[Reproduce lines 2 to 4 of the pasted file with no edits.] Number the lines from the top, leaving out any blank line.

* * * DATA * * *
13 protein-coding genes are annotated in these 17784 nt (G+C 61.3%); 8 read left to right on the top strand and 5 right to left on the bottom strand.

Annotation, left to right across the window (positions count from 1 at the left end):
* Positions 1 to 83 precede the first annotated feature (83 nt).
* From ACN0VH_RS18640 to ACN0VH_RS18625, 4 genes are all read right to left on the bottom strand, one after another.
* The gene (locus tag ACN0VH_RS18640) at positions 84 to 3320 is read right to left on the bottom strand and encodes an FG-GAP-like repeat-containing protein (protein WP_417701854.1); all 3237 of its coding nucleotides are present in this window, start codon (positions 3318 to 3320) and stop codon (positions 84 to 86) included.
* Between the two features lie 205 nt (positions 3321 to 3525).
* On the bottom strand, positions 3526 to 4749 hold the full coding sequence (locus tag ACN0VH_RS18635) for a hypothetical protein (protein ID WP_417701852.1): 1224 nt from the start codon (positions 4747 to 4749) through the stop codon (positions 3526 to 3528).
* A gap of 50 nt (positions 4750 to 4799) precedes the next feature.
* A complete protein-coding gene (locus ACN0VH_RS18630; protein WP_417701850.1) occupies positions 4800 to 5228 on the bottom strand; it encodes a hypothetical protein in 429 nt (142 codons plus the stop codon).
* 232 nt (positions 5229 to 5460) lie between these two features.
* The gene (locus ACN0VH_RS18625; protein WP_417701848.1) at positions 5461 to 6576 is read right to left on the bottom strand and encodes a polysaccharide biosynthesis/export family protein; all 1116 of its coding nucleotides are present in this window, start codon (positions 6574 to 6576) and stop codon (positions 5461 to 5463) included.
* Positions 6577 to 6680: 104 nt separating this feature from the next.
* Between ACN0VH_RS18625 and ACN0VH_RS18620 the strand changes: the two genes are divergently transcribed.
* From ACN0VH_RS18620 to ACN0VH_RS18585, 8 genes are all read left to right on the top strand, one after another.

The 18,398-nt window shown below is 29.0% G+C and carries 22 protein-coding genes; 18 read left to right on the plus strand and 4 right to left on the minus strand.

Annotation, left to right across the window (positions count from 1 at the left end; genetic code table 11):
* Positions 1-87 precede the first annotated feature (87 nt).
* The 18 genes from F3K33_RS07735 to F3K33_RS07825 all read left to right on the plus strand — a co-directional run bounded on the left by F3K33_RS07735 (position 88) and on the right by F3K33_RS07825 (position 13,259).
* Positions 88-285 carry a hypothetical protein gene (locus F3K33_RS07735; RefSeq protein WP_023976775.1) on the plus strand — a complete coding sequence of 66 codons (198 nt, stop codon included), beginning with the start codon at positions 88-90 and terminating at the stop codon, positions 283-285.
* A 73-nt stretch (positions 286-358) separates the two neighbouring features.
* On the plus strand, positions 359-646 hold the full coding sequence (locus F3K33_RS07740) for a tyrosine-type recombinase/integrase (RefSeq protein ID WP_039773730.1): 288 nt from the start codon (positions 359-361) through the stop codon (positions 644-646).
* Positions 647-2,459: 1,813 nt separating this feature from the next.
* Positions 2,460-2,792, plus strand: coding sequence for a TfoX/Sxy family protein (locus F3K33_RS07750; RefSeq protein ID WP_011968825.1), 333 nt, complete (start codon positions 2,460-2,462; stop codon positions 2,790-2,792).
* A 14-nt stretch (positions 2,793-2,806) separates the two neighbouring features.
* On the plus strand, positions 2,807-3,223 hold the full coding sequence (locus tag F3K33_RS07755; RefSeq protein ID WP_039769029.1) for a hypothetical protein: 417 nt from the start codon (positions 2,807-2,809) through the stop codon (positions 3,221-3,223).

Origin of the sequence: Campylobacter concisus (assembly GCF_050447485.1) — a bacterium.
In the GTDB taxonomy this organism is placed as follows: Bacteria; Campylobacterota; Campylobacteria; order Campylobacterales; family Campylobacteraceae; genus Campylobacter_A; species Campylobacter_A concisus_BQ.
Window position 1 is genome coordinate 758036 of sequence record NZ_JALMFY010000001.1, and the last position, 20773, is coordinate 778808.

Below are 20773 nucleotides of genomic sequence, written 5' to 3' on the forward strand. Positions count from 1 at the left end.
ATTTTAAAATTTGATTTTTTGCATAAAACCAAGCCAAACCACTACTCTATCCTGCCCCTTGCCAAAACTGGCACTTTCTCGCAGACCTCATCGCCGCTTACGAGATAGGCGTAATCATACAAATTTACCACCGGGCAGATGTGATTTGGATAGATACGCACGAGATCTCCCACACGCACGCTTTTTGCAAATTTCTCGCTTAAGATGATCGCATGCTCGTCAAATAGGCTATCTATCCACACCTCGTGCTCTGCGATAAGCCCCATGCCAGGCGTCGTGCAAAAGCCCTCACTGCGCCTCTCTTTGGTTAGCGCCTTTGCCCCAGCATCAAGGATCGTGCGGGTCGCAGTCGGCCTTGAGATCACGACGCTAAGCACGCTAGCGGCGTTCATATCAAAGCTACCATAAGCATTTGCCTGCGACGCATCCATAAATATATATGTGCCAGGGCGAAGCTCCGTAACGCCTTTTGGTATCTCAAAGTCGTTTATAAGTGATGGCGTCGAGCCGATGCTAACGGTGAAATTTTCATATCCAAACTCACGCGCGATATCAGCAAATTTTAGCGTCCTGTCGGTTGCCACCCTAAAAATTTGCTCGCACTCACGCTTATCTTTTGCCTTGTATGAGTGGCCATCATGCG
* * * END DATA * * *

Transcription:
Annotation, left to right across the window (positions count from 1 at the left end):
* Positions 1 to 83 precede the first annotated feature (83 nt).
* From ACN0VH_RS18640 to ACN0VH_RS18625, 4 genes are all read right to left on the bottom strand, one after another.